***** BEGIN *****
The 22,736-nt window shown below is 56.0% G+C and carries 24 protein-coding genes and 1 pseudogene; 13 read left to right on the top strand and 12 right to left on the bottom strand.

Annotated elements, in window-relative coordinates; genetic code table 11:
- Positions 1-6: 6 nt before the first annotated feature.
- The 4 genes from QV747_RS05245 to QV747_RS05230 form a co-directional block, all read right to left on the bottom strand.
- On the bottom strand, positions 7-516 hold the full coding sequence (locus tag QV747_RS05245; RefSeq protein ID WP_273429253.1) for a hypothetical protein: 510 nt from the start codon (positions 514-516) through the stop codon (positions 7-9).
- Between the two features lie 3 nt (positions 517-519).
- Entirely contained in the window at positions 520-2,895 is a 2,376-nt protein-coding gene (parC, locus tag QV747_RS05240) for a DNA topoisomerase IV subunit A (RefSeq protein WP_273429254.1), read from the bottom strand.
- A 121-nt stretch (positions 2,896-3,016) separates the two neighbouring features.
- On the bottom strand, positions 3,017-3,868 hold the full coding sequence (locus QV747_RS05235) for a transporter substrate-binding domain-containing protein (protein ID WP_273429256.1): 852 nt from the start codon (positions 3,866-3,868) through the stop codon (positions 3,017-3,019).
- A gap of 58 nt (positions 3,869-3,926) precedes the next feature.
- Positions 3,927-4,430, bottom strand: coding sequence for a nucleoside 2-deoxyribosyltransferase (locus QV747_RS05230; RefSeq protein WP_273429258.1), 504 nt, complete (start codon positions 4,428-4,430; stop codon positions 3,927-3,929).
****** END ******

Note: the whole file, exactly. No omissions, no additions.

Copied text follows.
The 22,736-nt window shown below is 56.0% G+C and carries 24 protein-coding genes and 1 pseudogene; 13 read left to right on the top strand and 12 right to left on the bottom strand.

Annotated elements, in window-relative coordinates; genetic code table 11:
- Positions 1-6: 6 nt before the first annotated feature.
- The 4 genes from QV747_RS05245 to QV747_RS05230 form a co-directional block, all read right to left on the bottom strand.
- On the bottom strand, positions 7-516 hold the full coding sequence (locus tag QV747_RS05245; RefSeq protein ID WP_273429253.1) for a hypothetical protein: 510 nt from the start codon (positions 514-516) through the stop codon (positions 7-9).
- Between the two features lie 3 nt (positions 517-519).
- Entirely contained in the window at positions 520-2,895 is a 2,376-nt protein-coding gene (parC, locus tag QV747_RS05240) for a DNA topoisomerase IV subunit A (RefSeq protein WP_273429254.1), read from the bottom strand.
- A 121-nt stretch (positions 2,896-3,016) separates the two neighbouring features.
- On the bottom strand, positions 3,017-3,868 hold the full coding sequence (locus QV747_RS05235) for a transporter substrate-binding domain-containing protein (protein ID WP_273429256.1): 852 nt from the start codon (positions 3,866-3,868) through the stop codon (positions 3,017-3,019).
- A gap of 58 nt (positions 3,869-3,926) precedes the next feature.
- Positions 3,927-4,430, bottom strand: coding sequence for a nucleoside 2-deoxyribosyltransferase (locus QV747_RS05230; RefSeq protein WP_273429258.1), 504 nt, complete (start codon positions 4,428-4,430; stop codon positions 3,927-3,929).